I do look at that a bit. Creativity remains a problem; it’s a barrier for the pure creative industries. In advertising a lot of great creatives for the agencies seem to be from other markets outside of China but the government is focusing a lot on creativity in terms of art, for instance jewellery design. I profile a woman called Wendy Ye (or Ye Mingzi) who is designing a new line for Swarovski and I think that creative part is coming from—and this is a big theme in the book—the definition of the Chinese Dream.
So the first half of the book talks about innovation, the second is more about consumer trends and how consumers don’t want to copycat the ideal of Western beauty anymore and the Western conception of happiness. They’re now looking at the Chinese Dream. A lot of Chinese want to go back to Chinese roots; for the first time in a while there’s a pride in Chineseness—authentic authentic Chineseness; they’re not nostalgic for the past but they’re not turning away from it like they used to.
So Xi Jinping has plugged into something.
Xi Jinping has plugged into what was already pushing through on the ground but then he made it appropriate, turned it into an everyday discourse. It surprised me in the last twelve months how many people are talking about the Chinese Dream and wanting to define it. That means when you are doing fashion design you have to create for China; you just can’t bring in a design or advertising campaign that worked in the West and introduce it and have Chinese consumers slavishly run after it and copycat it.
There’s definitely a movement in entertainment and creative industries. It might be slightly different from how we in the West might define it; it might not be pure unbridled freedom of speech. In TV there’s definitely a very heavy hand of regulation so that means that people are trying to be creative elsewhere, in design, the design of jewellery for instance.
There’s the issue of working within the system. It’s pretty difficult for film makers.
There are a lot of people in the film business that are frustrated with the censorship and with a lot of the confines, the odd rules, for instance, you can’t have aliens. You find directors like Feng Xiaogang, who has been very vocal, but in the short term they are not going to go against the government; they are going to work within the system. Most people hope that the system will continue to improve. I do think that in certain areas like the internet we’ve seen some steps backward. The last couple of years have been quite dark on the internet side of things and that does in many ways hurt innovation.
Is the copycat phenomenon known as shanzhai a legitimate mode of innovation?
If you look at it the United States, it gained its power in manufacturing in the 19th century from copycatting Western European technology. All counties need to start in a copycat stage. In the book I have three stages of innovation; the first is the copycat stage, which is where China was in the last 30 years, and where the US was before; that was the shanzhai phenomenon.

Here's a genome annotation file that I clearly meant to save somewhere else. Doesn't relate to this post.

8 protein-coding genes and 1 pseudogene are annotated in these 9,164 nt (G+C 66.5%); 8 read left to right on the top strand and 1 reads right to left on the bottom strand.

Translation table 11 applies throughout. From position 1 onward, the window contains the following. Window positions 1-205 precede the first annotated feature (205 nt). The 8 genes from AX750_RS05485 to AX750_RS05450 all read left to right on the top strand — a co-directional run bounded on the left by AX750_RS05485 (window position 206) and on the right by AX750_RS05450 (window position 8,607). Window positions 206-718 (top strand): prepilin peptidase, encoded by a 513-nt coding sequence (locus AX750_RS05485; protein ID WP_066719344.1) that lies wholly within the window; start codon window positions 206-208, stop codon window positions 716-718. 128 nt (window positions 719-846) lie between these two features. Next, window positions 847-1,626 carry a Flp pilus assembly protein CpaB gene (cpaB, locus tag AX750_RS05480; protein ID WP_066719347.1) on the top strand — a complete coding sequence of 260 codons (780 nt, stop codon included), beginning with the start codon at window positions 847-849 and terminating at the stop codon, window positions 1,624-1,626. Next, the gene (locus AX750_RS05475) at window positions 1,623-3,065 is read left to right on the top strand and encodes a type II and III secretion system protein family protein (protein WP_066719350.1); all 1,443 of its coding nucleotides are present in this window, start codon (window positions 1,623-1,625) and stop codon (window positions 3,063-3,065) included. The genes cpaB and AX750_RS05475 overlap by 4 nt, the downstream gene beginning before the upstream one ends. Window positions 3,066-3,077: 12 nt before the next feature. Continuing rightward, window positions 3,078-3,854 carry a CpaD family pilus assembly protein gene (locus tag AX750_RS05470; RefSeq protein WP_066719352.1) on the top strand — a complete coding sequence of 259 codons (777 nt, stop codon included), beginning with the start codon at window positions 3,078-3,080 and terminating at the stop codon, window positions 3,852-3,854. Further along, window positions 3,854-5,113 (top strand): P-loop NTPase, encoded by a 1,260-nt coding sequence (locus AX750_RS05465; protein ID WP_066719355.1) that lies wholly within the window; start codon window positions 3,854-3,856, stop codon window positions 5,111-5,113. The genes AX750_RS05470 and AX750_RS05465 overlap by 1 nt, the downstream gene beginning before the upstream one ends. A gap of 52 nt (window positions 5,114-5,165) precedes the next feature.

Then stage two is the innovation for China stage, or innovating for your own home market. I think what’s happening right now is that Chinese consumers don’t want shanzhai anymore; they don’t want fakes; they want the real item. So what’s really happened is that a lot of the companies that were part of the supply chain that produced shanzhai products are now part of the supply chain producing Xiaomi or Huawei or Lenovo, or the legitimate items because they realise a) that consumers are demanding real products and b) there’s just more money to be made when you are part of a brand. I think that whole shanzhai phenomenon is pretty typical of the stage one on the innovation curve. You see it Thailand, you see it in Myanmar, and you see it all over the world; this is not a Chinese cultural or Chinese morality thing; it’s a function of poverty
Is weak intellectual property enforcement an enabling or disabling factor in China’s innovation system?
It’s definitely hurting. When I’ve talked to entrepreneurs many of them said what has stopped them from innovating in larger things tends to be lack of enforcement. The laws were pretty strong but sometimes the regulatory system was vague, or more importantly even if the judgement was correct the enforcement was lacking. A lot of entrepreneurs told me that if a competitor steals their technology the fine that they have to pay is so low; from a pure profit or money-making perspective it makes sense to go out and cheat people because you can make money;
That said, because of the IP concerns a lot of the innovation is in the mobile space. The reason is that only need three or four people to do it: you go quick; you create some app or some product that can sell for two or three months before the copycats come. So they’re constantly trying to update and come up with the newest things. But I think that overall that lack of IP protection hurts more than it helps innovation in China.
The government does understand it and they are doing a better job because the domestic Chinese companies are starting to complain. The government is not going to protect Microsoft or foreign players that they feel are engaging in a form of colonization by selling high-priced products that everyday Chinese can’t afford. But when it’s the real constituents, the Tencents, the Alibabas, the people that support the government, and when domestic players lobby for support, the government has to listen, and they are.
So I suppose it’s not really the end of copycat China but a turnaround.
Absolutely, the ‘end of copycat China’ means we are now on stage two of the innovation curve. Chinese companies are innovating for China specifically and are starting to think about becoming global players. But it’s important to define the difference between invention and innovation. When a lot of people first think about innovation they think that companies need to be inventing in the white space. That’s not true. You look someone like Steve Jobs, one of the great innovators of the last fifty years century; he didn’t invent anything. He didn’t invent the phone, the music player, or the MP3 player. He just took unmet demands from customers and improved on them and that’s what Chinese players are very good at, for the Chinese market specifically.